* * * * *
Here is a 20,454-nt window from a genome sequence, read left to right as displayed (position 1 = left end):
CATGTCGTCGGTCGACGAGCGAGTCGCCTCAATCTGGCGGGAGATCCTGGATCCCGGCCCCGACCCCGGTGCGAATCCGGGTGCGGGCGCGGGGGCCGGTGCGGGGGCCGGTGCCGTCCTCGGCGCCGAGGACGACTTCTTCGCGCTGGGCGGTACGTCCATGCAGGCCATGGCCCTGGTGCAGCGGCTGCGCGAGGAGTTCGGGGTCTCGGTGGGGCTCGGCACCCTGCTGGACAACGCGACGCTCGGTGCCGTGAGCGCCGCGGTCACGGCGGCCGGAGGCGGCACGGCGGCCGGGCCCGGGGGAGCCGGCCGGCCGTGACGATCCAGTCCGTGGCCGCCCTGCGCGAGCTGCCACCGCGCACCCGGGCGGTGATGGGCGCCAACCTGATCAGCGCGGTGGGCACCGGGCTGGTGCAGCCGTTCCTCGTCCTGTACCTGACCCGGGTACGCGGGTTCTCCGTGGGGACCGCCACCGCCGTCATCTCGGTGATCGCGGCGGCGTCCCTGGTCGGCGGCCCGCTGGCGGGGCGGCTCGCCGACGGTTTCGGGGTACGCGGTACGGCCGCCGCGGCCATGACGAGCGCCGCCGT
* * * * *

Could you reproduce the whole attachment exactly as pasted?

Here is a 20,454-nt window from a genome sequence, read left to right as displayed (position 1 = left end):
CATGTCGTCGGTCGACGAGCGAGTCGCCTCAATCTGGCGGGAGATCCTGGATCCCGGCCCCGACCCCGGTGCGAATCCGGGTGCGGGCGCGGGGGCCGGTGCGGGGGCCGGTGCCGTCCTCGGCGCCGAGGACGACTTCTTCGCGCTGGGCGGTACGTCCATGCAGGCCATGGCCCTGGTGCAGCGGCTGCGCGAGGAGTTCGGGGTCTCGGTGGGGCTCGGCACCCTGCTGGACAACGCGACGCTCGGTGCCGTGAGCGCCGCGGTCACGGCGGCCGGAGGCGGCACGGCGGCCGGGCCCGGGGGAGCCGGCCGGCCGTGACGATCCAGTCCGTGGCCGCCCTGCGCGAGCTGCCACCGCGCACCCGGGCGGTGATGGGCGCCAACCTGATCAGCGCGGTGGGCACCGGGCTGGTGCAGCCGTTCCTCGTCCTGTACCTGACCCGGGTACGCGGGTTCTCCGTGGGGACCGCCACCGCCGTCATCTCGGTGATCGCGGCGGCGTCCCTGGTCGGCGGCCCGCTGGCGGGGCGGCTCGCCGACGGTTTCGGGGTACGCGGTACGGCCGCCGCGGCCATGACGAGCGCCGCCGT